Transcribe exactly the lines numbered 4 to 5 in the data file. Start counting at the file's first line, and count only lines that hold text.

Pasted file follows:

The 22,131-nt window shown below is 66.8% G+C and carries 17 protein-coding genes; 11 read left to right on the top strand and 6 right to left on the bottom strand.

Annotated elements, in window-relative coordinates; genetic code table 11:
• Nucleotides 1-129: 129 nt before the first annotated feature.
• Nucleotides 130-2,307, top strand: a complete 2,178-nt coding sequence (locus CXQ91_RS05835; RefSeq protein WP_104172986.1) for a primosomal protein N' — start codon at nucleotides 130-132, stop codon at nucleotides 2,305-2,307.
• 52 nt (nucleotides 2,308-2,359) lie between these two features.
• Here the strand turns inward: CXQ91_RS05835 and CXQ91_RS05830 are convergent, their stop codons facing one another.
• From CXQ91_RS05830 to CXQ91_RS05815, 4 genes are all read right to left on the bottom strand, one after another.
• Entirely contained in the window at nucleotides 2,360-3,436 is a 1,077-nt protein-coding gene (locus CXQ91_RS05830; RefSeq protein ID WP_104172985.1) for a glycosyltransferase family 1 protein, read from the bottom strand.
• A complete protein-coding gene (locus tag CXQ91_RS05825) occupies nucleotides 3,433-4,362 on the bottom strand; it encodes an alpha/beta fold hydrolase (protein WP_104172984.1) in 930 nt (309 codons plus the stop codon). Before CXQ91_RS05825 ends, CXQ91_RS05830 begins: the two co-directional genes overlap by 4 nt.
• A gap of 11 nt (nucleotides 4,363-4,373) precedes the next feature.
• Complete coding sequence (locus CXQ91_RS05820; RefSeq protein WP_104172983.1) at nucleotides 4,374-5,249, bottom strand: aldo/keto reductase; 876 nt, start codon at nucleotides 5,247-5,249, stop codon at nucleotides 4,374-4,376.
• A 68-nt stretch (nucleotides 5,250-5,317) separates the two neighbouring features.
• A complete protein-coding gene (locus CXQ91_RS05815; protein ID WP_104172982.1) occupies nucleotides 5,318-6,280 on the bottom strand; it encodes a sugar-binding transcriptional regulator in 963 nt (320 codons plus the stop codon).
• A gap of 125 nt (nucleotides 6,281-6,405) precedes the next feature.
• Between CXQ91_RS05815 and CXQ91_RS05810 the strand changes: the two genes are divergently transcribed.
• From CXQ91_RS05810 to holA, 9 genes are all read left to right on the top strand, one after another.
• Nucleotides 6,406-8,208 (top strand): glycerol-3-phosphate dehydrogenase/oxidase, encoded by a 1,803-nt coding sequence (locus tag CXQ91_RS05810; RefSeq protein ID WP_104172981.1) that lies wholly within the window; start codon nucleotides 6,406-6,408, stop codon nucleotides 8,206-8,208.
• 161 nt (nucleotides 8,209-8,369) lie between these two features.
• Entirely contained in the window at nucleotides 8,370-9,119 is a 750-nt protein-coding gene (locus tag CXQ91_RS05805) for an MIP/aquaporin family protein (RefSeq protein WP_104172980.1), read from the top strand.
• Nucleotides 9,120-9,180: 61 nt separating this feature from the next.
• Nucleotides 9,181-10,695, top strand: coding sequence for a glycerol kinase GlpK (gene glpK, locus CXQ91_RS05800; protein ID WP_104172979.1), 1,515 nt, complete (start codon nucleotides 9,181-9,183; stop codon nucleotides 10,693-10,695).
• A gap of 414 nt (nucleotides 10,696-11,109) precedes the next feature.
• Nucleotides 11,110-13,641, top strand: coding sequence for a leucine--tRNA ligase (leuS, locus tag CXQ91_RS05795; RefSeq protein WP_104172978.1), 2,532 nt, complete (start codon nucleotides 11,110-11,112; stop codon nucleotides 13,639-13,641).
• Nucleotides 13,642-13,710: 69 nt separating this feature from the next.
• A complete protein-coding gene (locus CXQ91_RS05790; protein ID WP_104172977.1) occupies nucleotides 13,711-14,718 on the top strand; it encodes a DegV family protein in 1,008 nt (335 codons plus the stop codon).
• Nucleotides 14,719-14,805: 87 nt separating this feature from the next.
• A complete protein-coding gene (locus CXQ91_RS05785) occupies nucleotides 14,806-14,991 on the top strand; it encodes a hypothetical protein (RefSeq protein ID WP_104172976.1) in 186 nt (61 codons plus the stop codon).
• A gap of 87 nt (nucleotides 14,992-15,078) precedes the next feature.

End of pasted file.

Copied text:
• Nucleotides 130-2,307, top strand: a complete 2,178-nt coding sequence (locus CXQ91_RS05835; RefSeq protein WP_104172986.1) for a primosomal protein N' — start codon at nucleotides 130-132, stop codon at nucleotides 2,305-2,307.
• 52 nt (nucleotides 2,308-2,359) lie between these two features.